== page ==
Recently, I’ve been wondering whether your home is your castle or prison – does it keep you, or do you keep it?

By now you’ll be aware of my thoughts on wealth – it’s not one thing or the other but a constant tradeoff between your time, health, and money.

The suburb I live in is an older suburb of largish blocks with smallish houses on them. It’s in a process of renewal; elderly couples are moving out and downsizing, while younger families are moving in and upsizing.

Often upsizing involves decimating well-loved and established gardens to construct an extension, making the house bigger.

One of our regular Clever Girl weekend walks takes us past one such renovation – week to week we’ve been watching the house grow up and out.

I speculated out loud, “who’s going to clean that [monstrous] house?”

DB shrugged, “the wife.”

Perish the thought!

I’d call my house a moderately sized prison; it takes a day to clean it properly so I do a little bit every day. When I was younger, and lived (alone) in a smaller apartment (castle), I could give the whole thing a quick once over in less than an hour.

From the point of view of the time taken to clean, I’m looking to downsize rather than upsize (despite all my recent talk about my extension). Though when I hit my first bestseller, I may hire someone to do a couple of hours a week on my behalf.

I wonder if the wife realises how much time it will take her to clean that house. Not to mention it’s common round here for wives to mow lawns as well.

Is she planning to get someone(s) in?

Does she think her husband and children will help?

Sorry, just took a break to empty the washing machine and hang the clothes up…

Now where was I? Ah, yeah.

Is your home your castle or prison?

The thing about “housework,” is that it’s constant.

You clean the mess from cooking lunch, and then it’s time to cook dinner. You vacuum up the dog hair, and then she shakes herself and the floor’s covered again.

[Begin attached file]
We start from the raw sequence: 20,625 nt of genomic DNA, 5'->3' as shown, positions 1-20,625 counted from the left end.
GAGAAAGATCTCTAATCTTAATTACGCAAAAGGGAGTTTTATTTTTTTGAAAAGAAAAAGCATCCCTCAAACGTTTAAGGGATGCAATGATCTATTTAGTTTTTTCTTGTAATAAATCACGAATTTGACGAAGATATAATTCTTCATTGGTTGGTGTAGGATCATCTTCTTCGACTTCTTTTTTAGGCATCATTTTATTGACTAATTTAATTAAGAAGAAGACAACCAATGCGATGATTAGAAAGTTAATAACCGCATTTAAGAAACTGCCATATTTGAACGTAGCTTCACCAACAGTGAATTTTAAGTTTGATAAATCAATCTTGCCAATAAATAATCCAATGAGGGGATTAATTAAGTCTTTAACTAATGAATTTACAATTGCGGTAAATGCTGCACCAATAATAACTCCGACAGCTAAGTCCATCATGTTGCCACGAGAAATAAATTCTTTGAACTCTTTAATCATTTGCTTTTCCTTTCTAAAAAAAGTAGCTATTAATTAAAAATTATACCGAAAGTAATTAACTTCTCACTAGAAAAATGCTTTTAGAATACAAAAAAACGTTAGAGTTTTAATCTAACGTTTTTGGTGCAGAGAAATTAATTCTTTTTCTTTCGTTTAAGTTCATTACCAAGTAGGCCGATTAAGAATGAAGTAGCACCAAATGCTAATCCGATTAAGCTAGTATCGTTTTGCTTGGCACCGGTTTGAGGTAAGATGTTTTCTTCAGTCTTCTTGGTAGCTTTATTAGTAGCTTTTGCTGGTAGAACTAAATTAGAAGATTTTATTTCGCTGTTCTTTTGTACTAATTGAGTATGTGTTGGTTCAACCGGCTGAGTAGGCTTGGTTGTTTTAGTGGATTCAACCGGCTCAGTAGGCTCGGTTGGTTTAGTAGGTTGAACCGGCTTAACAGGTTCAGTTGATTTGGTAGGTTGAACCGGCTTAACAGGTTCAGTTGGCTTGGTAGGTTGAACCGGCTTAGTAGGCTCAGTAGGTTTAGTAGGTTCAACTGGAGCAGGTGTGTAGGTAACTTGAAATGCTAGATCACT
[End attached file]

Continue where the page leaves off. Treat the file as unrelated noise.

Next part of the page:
And if it’s just you…

Well, you get to resenting the house come prison, as well as the people living it up inside their castle.

Who’re outside having fun while you’re inside, doing the dishes or vacuuming.

Plus, there’s the business of caring enough to notice when the tap washers need changing and getting someone in to do it.

Scheduling the annual air conditioning services and then calling them out.

Hiring a carpet cleaner when it needs doing.

Taking a note when someone mentions such-and-such needs doing, and then actually doing it.

Like I say, it’s never ending.

So what would you rather do – have fun outside, or doing the housework inside the house?

Does that make your home a castle or prison?

ADDENDA: Katy’s reminded me I may be the abnormal one here. There are loads of people who enjoy keeping their prison castles, and perhaps my mystery home renovator will too.

But the fact remains, it takes a lot of brain capacity to care enough to schedule repairs and maintenance, to call the technicians, to clear your schedule so you can be available for the five (plus) hour window the technician needs to arrive at your place and get it done. And then you most likely have to clean up afterwards as well.

I don’t mind admitting that while I don’t like taking care of that part of it, I still do it.

Hawarden Castle, image by Melbourne : David Syme and Co. The Illustrated Australian News April 2, 1894 via State Library Victoria

For more interesting and useful infomation, check out my housekeeping page.

Minimally Viable Housekeeping

When you’re busy, taking care of your home takes too much time and energy, leaving you tired and discontented at the end of the day.

Minimally Viable Housekeeping translates business effectiveness and efficiency techniques for the home. So you can spend more time doing the things that make life worth living.

Discover how to minimise the time and effort you spend on housekeeping. Buy now:

Minimally Viable Housekeeping cover shows a smiling woman leaning on a broom

You can find my monthly reports and other planning related information on the Life Worth Living page.

Planning a Life Worth Living

Let’s face it, life is short. If you don’t stop to think about how you’re going to make it count, at the end of the day, it won’t.

Planning a Life Worth Living applies business techniques to personal concerns. Using these techniques, you’ll get to the end of the year satisfied with what you’ve achieved.

Take a look at how I do my planning.

Discover how to put your life back into your life planning. Buy now:

Planning a Life Worth Living cover shows a woman shielding her eyes as she looks ahead


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